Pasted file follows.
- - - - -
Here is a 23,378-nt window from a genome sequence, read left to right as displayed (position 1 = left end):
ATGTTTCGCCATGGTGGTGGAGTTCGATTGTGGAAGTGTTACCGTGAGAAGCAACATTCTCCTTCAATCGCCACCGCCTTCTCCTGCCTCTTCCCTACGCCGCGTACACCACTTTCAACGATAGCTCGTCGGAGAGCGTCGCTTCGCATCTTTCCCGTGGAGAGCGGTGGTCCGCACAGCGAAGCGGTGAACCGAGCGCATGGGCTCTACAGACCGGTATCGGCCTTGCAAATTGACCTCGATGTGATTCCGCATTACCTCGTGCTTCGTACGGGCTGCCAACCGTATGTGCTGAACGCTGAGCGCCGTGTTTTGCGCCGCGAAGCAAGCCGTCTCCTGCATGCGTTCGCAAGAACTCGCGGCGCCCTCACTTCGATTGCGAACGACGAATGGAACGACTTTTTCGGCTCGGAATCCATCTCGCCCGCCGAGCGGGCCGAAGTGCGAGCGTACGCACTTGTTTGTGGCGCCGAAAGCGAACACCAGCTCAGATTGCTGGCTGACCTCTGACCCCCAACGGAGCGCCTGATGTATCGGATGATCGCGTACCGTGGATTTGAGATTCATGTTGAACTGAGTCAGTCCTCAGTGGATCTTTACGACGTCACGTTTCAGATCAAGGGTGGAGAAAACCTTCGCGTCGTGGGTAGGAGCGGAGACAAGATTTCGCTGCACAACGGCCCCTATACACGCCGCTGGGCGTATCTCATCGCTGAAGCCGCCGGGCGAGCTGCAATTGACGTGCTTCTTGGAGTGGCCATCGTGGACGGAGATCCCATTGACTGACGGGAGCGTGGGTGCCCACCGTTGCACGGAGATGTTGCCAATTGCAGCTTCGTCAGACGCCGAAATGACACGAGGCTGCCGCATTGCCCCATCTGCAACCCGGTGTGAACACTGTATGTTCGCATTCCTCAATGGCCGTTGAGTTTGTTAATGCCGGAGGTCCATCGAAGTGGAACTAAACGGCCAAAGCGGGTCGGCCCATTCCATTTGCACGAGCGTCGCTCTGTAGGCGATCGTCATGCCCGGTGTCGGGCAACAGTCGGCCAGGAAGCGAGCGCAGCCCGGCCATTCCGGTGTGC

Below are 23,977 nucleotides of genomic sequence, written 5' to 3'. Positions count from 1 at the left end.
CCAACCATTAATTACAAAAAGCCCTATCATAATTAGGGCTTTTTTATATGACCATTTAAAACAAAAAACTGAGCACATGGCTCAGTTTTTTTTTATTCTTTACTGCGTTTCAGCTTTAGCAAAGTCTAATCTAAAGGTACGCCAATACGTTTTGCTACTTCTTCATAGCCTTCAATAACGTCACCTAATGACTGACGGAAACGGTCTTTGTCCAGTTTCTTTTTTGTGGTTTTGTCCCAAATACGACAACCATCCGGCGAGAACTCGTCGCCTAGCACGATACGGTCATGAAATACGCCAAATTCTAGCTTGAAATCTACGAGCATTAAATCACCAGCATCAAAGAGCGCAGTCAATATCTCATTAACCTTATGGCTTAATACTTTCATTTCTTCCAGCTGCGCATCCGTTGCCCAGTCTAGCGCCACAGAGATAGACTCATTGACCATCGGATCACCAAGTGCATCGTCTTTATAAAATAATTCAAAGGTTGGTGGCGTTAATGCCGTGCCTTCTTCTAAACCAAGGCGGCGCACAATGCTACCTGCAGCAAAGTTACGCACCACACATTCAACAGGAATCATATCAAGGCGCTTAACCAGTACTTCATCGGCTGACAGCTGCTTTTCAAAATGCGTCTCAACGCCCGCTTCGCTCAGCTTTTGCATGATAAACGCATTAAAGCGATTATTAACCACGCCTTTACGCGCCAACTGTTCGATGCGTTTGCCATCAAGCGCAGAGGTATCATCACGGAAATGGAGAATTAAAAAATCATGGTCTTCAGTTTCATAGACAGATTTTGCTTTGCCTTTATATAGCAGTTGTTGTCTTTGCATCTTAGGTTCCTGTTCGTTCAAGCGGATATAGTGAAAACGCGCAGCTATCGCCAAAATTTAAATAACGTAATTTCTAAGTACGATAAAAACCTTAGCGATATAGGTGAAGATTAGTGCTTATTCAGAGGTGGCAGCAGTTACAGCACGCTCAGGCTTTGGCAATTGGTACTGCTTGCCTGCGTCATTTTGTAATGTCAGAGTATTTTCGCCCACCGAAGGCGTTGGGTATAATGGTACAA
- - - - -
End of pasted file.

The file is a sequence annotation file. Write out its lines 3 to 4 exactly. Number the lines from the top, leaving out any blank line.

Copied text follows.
Below are 23,977 nucleotides of genomic sequence, written 5' to 3'. Positions count from 1 at the left end.
CCAACCATTAATTACAAAAAGCCCTATCATAATTAGGGCTTTTTTATATGACCATTTAAAACAAAAAACTGAGCACATGGCTCAGTTTTTTTTTATTCTTTACTGCGTTTCAGCTTTAGCAAAGTCTAATCTAAAGGTACGCCAATACGTTTTGCTACTTCTTCATAGCCTTCAATAACGTCACCTAATGACTGACGGAAACGGTCTTTGTCCAGTTTCTTTTTTGTGGTTTTGTCCCAAATACGACAACCATCCGGCGAGAACTCGTCGCCTAGCACGATACGGTCATGAAATACGCCAAATTCTAGCTTGAAATCTACGAGCATTAAATCACCAGCATCAAAGAGCGCAGTCAATATCTCATTAACCTTATGGCTTAATACTTTCATTTCTTCCAGCTGCGCATCCGTTGCCCAGTCTAGCGCCACAGAGATAGACTCATTGACCATCGGATCACCAAGTGCATCGTCTTTATAAAATAATTCAAAGGTTGGTGGCGTTAATGCCGTGCCTTCTTCTAAACCAAGGCGGCGCACAATGCTACCTGCAGCAAAGTTACGCACCACACATTCAACAGGAATCATATCAAGGCGCTTAACCAGTACTTCATCGGCTGACAGCTGCTTTTCAAAATGCGTCTCAACGCCCGCTTCGCTCAGCTTTTGCATGATAAACGCATTAAAGCGATTATTAACCACGCCTTTACGCGCCAACTGTTCGATGCGTTTGCCATCAAGCGCAGAGGTATCATCACGGAAATGGAGAATTAAAAAATCATGGTCTTCAGTTTCATAGACAGATTTTGCTTTGCCTTTATATAGCAGTTGTTGTCTTTGCATCTTAGGTTCCTGTTCGTTCAAGCGGATATAGTGAAAACGCGCAGCTATCGCCAAAATTTAAATAACGTAATTTCTAAGTACGATAAAAACCTTAGCGATATAGGTGAAGATTAGTGCTTATTCAGAGGTGGCAGCAGTTACAGCACGCTCAGGCTTTGGCAATTGGTACTGCTTGCCTGCGTCATTTTGTAATGTCAGAGTATTTTCGCCCACCGAAGGCGTTGGGTATAATGGTACAA